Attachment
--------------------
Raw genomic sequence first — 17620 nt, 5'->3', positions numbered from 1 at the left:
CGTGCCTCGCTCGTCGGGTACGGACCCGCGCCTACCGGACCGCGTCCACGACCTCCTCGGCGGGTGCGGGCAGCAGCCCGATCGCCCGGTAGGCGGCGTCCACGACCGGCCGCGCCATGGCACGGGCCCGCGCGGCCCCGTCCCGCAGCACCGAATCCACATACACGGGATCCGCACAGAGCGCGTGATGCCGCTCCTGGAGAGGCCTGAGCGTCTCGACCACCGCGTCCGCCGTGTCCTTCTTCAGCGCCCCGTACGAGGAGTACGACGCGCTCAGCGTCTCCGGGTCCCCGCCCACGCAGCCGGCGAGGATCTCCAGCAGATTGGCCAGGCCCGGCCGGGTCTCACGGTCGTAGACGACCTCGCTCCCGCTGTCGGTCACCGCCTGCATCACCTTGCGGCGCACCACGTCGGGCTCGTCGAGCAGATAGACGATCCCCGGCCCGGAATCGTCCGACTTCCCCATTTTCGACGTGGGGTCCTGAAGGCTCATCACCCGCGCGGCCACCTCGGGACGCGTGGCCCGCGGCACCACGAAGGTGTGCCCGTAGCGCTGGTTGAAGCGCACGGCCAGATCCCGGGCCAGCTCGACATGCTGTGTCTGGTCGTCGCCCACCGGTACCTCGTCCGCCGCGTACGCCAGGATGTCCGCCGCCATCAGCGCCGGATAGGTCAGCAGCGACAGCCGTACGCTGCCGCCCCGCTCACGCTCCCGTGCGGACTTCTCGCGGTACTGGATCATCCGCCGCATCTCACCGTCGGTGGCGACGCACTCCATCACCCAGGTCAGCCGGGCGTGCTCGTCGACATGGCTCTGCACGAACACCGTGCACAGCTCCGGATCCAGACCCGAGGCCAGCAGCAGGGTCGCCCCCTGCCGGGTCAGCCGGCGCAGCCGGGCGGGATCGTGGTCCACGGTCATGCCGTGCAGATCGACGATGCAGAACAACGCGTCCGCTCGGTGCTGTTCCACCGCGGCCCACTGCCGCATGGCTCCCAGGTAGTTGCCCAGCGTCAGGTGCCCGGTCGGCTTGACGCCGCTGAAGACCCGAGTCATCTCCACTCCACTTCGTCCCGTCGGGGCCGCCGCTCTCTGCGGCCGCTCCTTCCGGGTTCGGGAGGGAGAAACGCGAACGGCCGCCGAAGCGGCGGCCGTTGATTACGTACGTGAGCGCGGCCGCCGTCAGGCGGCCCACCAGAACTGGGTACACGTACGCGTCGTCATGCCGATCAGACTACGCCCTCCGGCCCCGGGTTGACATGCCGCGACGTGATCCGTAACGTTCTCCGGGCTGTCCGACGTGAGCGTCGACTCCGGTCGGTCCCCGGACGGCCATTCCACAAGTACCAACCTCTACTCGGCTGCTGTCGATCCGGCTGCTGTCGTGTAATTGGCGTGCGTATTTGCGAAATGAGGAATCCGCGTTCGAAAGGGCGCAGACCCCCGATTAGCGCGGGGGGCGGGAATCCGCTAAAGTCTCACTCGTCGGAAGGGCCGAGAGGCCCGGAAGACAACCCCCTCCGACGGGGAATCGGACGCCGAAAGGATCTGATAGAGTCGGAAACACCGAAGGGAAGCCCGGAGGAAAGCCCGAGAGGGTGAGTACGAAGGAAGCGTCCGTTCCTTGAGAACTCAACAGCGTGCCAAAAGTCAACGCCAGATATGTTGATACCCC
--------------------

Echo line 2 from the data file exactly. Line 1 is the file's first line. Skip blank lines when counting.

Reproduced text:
CGTGCCTCGCTCGTCGGGTACGGACCCGCGCCTACCGGACCGCGTCCACGACCTCCTCGGCGGGTGCGGGCAGCAGCCCGATCGCCCGGTAGGCGGCGTCCACGACCGGCCGCGCCATGGCACGGGCCCGCGCGGCCCCGTCCCGCAGCACCGAATCCACATACACGGGATCCGCACAGAGCGCGTGATGCCGCTCCTGGAGAGGCCTGAGCGTCTCGACCACCGCGTCCGCCGTGTCCTTCTTCAGCGCCCCGTACGAGGAGTACGACGCGCTCAGCGTCTCCGGGTCCCCGCCCACGCAGCCGGCGAGGATCTCCAGCAGATTGGCCAGGCCCGGCCGGGTCTCACGGTCGTAGACGACCTCGCTCCCGCTGTCGGTCACCGCCTGCATCACCTTGCGGCGCACCACGTCGGGCTCGTCGAGCAGATAGACGATCCCCGGCCCGGAATCGTCCGACTTCCCCATTTTCGACGTGGGGTCCTGAAGGCTCATCACCCGCGCGGCCACCTCGGGACGCGTGGCCCGCGGCACCACGAAGGTGTGCCCGTAGCGCTGGTTGAAGCGCACGGCCAGATCCCGGGCCAGCTCGACATGCTGTGTCTGGTCGTCGCCCACCGGTACCTCGTCCGCCGCGTACGCCAGGATGTCCGCCGCCATCAGCGCCGGATAGGTCAGCAGCGACAGCCGTACGCTGCCGCCCCGCTCACGCTCCCGTGCGGACTTCTCGCGGTACTGGATCATCCGCCGCATCTCACCGTCGGTGGCGACGCACTCCATCACCCAGGTCAGCCGGGCGTGCTCGTCGACATGGCTCTGCACGAACACCGTGCACAGCTCCGGATCCAGACCCGAGGCCAGCAGCAGGGTCGCCCCCTGCCGGGTCAGCCGGCGCAGCCGGGCGGGATCGTGGTCCACGGTCATGCCGTGCAGATCGACGATGCAGAACAACGCGTCCGCTCGGTGCTGTTCCACCGCGGCCCACTGCCGCATGGCTCCCAGGTAGTTGCCCAGCGTCAGGTGCCCGGTCGGCTTGACGCCGCTGAAGACCCGAGTCATCTCCACTCCACTTCGTCCCGTCGGGGCCGCCGCTCTCTGCGGCCGCTCCTTCCGGGTTCGGGAGGGAGAAACGCGAACGGCCGCCGAAGCGGCGGCCGTTGATTACGTACGTGAGCGCGGCCGCCGTCAGGCGGCCCACCAGAACTGGGTACACGTACGCGTCGTCATGCCGATCAGACTACGCCCTCCGGCCCCGGGTTGACATGCCGCGACGTGATCCGTAACGTTCTCCGGGCTGTCCGACGTGAGCGTCGACTCCGGTCGGTCCCCGGACGGCCATTCCACAAGTACCAACCTCTACTCGGCTGCTGTCGATCCGGCTGCTGTCGTGTAATTGGCGTGCGTATTTGCGAAATGAGGAATCCGCGTTCGAAAGGGCGCAGACCCCCGATTAGCGCGGGGGGCGGGAATCCGCTAAAGTCTCACTCGTCGGAAGGGCCGAGAGGCCCGGAAGACAACCCCCTCCGACGGGGAATCGGACGCCGAAAGGATCTGATAGAGTCGGAAACACCGAAGGGAAGCCCGGAGGAAAGCCCGAGAGGGTGAGTACGAAGGAAGCGTCCGTTCCTTGAGAACTCAACAGCGTGCCAAAAGTCAACGCCAGATATGTTGATACCCC